Next month is going to be amazing!
September is going to be crazy.
September is the Brighton Digital Festival, a month of art and technology events organized by the community and coordinated by a steering committee coordinated by Lighthouse Arts and partially supported by the Arts Council. I’m on the festival steering committee, alongside Honor Hager from Lighthouse, Andy Budd from ClearLeft, Laurence Hill from Fabrica, and Jo Roberts from Wired Sussex. Working with the industrious Jonathan Aizlewood, I helped coordinate and design the web site for the festival and I’m deeply involved in a number of the events taking place during the month. In fact, the festival is the reason that my own conference, Update 2011, came into being.
Things kick off on the 1st of September with the Semiconductor Private View for their Solar Systems exhibit, curated by Lighthouse. This will also serve as the launch event of the festival. I will be giving a short speech at the event, alongside Honor, Sally Abbott, Regional Director, Arts Council England South East and Councillor Geoffrey Bowden, Cabinet Member for Culture, Recreation and Tourism, Brighton and Hove City Council.
The next day, I will be attending dConstruct, a web conference organized by ClearLeft. I spoke at dConstruct twice and I’ve attended every one apart from last year’s (when I was called away to Oslo to present the opening keynote at Frontend 2010).
On the 3rd, our speakers will begin to arrive for Update 2011 and during the day on the 4th Team Update will be busy setting up the Brighton Dome and taking pre-registrations for the conference.
On the evening of the 4th, Update 2011 will kick off with the Royal Banquet, the pre-conference dinner for speakers, sponsors, and select guests, at the Royal Pavilion. Starting with a champagne reception, followed by a private tour of the palace, and culminating in dinner in the Royal Banqueting Hall. (Although the conference has sold out, there are still a few special tickets left for the Royal Banquet and for some of the workshops.)
The 5th is Update day. The conference, which takes place at the Brighton Dome, features inspirational keynotes from some of the top names from the worlds of iOS, User Experience, and Web, Geek Ninja Battles, Tech Beats, a Show & Tell stage sponsored by Monotype Imaging for impromptu community sessions, digital art installations, and live music.
Following the conference, we will be moving to the Brighton Museum & Art Gallery for the A Night at the Museum after-party – sponsored by Microsoft/Ubelly – where the artists will perform extended sets and where we’ll have even more digital art installations (as well as a chance to let our hair down and talk to each other.)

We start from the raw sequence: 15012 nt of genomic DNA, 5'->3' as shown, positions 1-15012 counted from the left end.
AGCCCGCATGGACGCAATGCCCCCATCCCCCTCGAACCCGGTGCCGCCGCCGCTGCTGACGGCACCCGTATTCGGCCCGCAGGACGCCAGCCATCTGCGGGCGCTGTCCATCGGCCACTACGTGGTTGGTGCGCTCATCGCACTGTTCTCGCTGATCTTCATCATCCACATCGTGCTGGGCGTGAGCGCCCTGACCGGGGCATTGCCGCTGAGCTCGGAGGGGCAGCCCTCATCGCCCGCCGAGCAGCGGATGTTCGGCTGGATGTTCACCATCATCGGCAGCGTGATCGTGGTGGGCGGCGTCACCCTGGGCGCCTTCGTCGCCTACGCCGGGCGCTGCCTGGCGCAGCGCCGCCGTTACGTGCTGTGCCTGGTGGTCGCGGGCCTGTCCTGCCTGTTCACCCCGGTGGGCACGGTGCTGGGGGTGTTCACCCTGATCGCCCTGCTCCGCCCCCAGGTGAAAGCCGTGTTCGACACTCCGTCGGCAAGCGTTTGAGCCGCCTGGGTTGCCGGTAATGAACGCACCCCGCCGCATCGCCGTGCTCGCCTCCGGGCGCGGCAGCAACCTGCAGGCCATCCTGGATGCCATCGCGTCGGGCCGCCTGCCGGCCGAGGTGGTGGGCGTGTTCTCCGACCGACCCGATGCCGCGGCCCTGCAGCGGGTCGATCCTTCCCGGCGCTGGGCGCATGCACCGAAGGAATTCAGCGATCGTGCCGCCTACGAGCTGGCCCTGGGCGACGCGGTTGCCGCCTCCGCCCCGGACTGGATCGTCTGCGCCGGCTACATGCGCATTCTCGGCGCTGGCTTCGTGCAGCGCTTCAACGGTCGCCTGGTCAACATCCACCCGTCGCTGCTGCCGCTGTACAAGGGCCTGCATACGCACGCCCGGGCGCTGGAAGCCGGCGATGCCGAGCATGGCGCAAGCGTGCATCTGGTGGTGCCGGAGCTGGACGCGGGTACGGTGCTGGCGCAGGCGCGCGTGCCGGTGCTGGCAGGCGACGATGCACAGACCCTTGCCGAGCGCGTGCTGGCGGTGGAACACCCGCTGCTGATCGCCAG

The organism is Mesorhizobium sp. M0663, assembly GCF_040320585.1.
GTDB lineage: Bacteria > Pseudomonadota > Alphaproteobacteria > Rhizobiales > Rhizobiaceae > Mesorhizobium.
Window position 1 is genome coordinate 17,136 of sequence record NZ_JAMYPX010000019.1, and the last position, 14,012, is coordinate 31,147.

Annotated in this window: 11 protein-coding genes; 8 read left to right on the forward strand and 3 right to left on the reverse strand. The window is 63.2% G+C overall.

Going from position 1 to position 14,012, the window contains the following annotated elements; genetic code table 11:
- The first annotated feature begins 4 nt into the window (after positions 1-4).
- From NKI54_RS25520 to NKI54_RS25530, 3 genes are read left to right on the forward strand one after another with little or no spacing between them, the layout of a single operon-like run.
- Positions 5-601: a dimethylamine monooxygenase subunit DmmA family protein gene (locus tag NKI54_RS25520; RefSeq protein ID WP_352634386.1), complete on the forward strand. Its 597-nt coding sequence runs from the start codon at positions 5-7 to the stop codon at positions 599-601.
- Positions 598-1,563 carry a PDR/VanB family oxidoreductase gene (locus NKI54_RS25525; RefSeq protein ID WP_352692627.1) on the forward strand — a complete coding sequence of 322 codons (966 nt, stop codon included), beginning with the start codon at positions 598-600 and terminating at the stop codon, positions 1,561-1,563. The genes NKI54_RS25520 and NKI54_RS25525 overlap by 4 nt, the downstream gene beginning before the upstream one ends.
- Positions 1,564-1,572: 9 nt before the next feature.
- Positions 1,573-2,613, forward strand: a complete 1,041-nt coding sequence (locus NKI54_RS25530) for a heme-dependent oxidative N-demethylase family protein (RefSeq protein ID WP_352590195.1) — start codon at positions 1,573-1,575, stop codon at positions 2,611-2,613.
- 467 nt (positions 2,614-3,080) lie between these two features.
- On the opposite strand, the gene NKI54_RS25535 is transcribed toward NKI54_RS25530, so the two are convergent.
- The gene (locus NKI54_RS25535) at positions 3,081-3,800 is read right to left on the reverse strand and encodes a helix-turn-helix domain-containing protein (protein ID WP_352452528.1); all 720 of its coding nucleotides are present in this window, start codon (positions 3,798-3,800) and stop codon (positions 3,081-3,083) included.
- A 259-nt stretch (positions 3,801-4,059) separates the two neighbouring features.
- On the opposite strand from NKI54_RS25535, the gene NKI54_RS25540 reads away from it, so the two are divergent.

On the 6th & 7th are the Update workshops, where world-famous instructors including Jeff LaMarche, Remy Sharp, Sarah Parmenter, and Marcus Zarra will be teaching classes on topics ranging from HTML5 for Mobile to Appcelerator Titanium, iOS Design, and OpenGL ES.
From the 10th to the 14th, I’l be attending Flash on the Beach. I still remember spending hours on the phone with John when he was setting it up many moons ago and introducing him to speakers for the inaugural event. I even hosted the unofficial opening party at my apartment for 100+ speakers and attendees on the first year and had a lovely time presenting at the conference for several years. I got to catch up with John after my closing keynote at Future of Web Design in London this year and look forward to seeing what he’s cooked up for the conference this year. Flash on the Beach isn’t just a Flash conference anymore, it’s moving away from Flash just like a lot of Flash developers are. (I starting moving away towards the end of 2007. Interestingly, that coincides with the launch of the iPhone and iOS. And I’m damn glad I got to attend the Stevenote at Macworld where he announced the iPhone. Ironically, I presented a session on Flash after the keynote. Ah, memories.)
On the 15th and 16th, I will be teaching two workshops to year 9 and 10 school kids at Valdean School and Longhill School as part of the education track of the Brighton Digital Festival. The education track is very close to my heart as those of you who follow my Twitter feed or who saw me speak about education at the BeBettr event earlier in the year will know and Jamie Wyld from Lighthouse, supported in-part by Arts Council funding, has done a great job in organizing it.
It’s no secret that I feel that tech education in England is terribly broken and that we should be teaching kids to be digitally fluent, not just literate. In essence, we should be teaching kids how to be producers not just consumers of digital artefacts. To this end, in my workshops, I will be teaching kids how to program using a visual approach that is immediately rewarding and lends itself to being shared. I’ll blog more details later.
Following that, I fly to Stockholm on the 17th to teach my iOS development workshop at Cornerstone.
I return on the 22nd, in time to present a keynote on the 23rd at the Improving Reality conference in Brighton.
On the 24th, I plan on sleeping.
What a month. I’m hugely looking forward to it and I hope you’ll join us for at least some of the events during the Brighton Digital Festival.